Abstract: The purpose of this paper is to investigate the nature of public opposition (PO) to the siting of construction and demolition (C&D) waste management facilities in Australia. A qualitative case study of PO to the development proposal for the Gunnedah waste facility, in the state of New South Wales (NSW), was conducted. The waste facility is promised to process up to 250 kilotons of waste materials, much of which is C&D waste intended for use in road constructions after processing. Using a content analysis approach, the study analysed 86 public submissions that were lodged within the allocated development application exhibition period to systematically analyse the arguments used by the submitters about the establishment of the facility. The case study revealed five broad perceived risk classes to the siting of the Gunnedah waste facility, namely location, environmental, human health, financial and process risks. It was also shown that while not-in-my-back-yard (NIMBY) attitudes may have played a part in the PO to the sitting at the facility, the PO was heavily affected by the poor public participation process. The study outlines key strategies for an effective public participation process that may assist with the management of PO to the siting of C&D waste management facilities in Australia. The study contributes to the theory and practice of effective C&D waste management, enhancing the social acceptance of such facilities toward a more circular economy in the built environment.
      Citation: Recycling
      PubDate: 2022-08-26
      DOI: 10.3390/recycling7050062
      Issue No: Vol. 7, No. 5 (2022)
       
  • Recycling, Vol. 7, Pages 63: Quantification of Construction Waste in Early
           Design Stages Using Bim-Based Tool

    • Authors: Rocío Quiñones, Carmen Llatas, Maria Victoria Montes, Isidro Cortés
      First page: 63
      Abstract: Construction and demolition waste represents a growing environmental, social, and economic problem, and has become a priority for European and worldwide policies. The early quantification of construction waste is essential for the minimisation of its production and the improvement of waste management. This requires the development of design-based tools that enable a better understanding of the expected waste produced during the construction phase. Building Information Modelling (BIM) methodologies have gained recognition in the Architecture, Engineering, Construction, and Operations (AECO) sector, largely due to their capacity for data simulation, storage, and management during the building design phase. This study presents a software application, called WE-BIM Add-in, to quantify construction waste (CW) while designing the BIM model in Revit. A validated CW quantification model which enables waste types and quantities per building element to be predicted in detail according to the European List of Waste (LoW) is integrated into the Revit workflow. Design alternatives could be effortlessly simulated in real time to assist practitioners in decision-making during the early design stages. Two alternative structural systems of a Spanish residential building were compared: a reinforced concrete structure, Option 1 (O1), and a steel structure, Option 2 (O2). The results were obtained automatically: O2, in addition to reducing 56% of O1′s waste, would have increased the waste recycling rate by 49%; and displayed in Revit, thereby remaining consistent with those of other studies that compare prefabricated systems with in situ systems. This work provides a basis for future research into the automated estimation of construction waste in BIM which could become a useful tool in waste-prevention policies.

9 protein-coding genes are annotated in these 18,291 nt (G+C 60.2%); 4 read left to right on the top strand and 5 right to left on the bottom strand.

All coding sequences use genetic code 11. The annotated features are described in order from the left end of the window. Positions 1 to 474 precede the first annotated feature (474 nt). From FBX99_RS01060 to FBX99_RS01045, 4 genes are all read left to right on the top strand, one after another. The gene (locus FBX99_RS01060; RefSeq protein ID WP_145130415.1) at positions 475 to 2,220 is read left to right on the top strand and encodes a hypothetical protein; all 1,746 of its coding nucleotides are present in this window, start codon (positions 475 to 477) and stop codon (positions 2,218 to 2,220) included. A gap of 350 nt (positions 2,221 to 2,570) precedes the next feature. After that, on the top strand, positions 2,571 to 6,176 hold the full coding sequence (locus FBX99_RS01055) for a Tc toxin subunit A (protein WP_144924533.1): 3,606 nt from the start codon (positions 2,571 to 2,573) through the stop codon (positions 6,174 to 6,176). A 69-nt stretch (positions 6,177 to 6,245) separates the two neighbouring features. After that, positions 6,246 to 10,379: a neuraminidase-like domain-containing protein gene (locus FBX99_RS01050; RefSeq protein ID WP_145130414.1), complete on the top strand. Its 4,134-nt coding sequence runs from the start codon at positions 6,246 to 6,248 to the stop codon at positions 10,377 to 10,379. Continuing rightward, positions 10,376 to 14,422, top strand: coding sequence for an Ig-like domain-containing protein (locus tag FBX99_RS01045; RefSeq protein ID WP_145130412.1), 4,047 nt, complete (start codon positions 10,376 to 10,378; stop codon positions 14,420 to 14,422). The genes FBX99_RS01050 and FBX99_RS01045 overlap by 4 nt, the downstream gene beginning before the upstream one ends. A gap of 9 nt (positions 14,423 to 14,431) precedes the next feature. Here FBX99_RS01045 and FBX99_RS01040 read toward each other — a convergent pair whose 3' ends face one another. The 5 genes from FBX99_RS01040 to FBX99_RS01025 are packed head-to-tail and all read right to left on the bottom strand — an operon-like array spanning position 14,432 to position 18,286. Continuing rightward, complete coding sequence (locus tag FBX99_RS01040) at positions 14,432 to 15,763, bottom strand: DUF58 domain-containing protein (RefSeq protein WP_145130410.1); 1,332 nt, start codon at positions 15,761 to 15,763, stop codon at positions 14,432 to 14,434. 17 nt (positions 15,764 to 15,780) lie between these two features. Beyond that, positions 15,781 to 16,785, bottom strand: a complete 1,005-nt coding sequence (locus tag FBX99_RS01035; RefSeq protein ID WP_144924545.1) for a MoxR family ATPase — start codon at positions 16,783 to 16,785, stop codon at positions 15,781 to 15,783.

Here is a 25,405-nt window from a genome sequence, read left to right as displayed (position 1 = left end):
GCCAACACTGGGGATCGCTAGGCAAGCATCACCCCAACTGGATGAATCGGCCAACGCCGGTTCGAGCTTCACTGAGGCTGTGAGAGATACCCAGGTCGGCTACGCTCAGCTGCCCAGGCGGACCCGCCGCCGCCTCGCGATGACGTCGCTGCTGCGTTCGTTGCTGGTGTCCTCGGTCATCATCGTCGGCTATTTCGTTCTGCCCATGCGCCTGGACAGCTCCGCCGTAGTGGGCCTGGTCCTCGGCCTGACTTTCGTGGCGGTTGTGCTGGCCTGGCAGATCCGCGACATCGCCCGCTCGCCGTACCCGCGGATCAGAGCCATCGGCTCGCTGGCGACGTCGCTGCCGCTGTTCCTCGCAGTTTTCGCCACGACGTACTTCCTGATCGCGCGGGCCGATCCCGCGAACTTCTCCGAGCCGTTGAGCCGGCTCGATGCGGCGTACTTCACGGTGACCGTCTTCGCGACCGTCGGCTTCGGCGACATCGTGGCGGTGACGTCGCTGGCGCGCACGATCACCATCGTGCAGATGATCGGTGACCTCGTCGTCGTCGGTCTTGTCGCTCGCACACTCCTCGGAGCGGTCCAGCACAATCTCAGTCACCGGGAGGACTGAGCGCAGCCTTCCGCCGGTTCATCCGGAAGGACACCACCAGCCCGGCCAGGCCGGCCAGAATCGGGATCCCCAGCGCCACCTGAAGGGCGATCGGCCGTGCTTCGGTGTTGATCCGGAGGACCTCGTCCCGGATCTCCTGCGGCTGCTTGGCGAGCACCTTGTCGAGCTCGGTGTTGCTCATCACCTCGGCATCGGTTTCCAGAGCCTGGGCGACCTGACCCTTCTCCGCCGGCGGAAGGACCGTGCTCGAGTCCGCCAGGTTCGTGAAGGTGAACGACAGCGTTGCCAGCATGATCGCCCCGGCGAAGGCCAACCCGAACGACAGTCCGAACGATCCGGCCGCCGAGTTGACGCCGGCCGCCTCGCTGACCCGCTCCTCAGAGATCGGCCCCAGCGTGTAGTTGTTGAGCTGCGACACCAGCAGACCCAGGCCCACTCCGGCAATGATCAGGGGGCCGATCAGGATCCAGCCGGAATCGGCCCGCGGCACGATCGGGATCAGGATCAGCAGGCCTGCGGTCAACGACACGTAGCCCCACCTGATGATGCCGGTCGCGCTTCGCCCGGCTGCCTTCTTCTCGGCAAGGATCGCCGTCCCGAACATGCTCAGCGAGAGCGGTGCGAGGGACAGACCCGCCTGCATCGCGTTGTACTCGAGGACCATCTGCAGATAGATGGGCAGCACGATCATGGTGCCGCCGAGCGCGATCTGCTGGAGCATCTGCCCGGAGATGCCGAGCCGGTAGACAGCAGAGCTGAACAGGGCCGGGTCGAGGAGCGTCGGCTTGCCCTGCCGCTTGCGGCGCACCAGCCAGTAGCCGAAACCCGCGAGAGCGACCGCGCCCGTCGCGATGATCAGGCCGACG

Citation: Recycling
      PubDate: 2022-08-31
      DOI: 10.3390/recycling7050063
      Issue No: Vol. 7, No. 5 (2022)
       
  • Recycling, Vol. 7, Pages 64: The Current State, Challenges, and
           Opportunities of Recycling Plastics in Western Australia

    • Authors: Ana María Cáceres Ruiz, Atiq Zaman
      First page: 64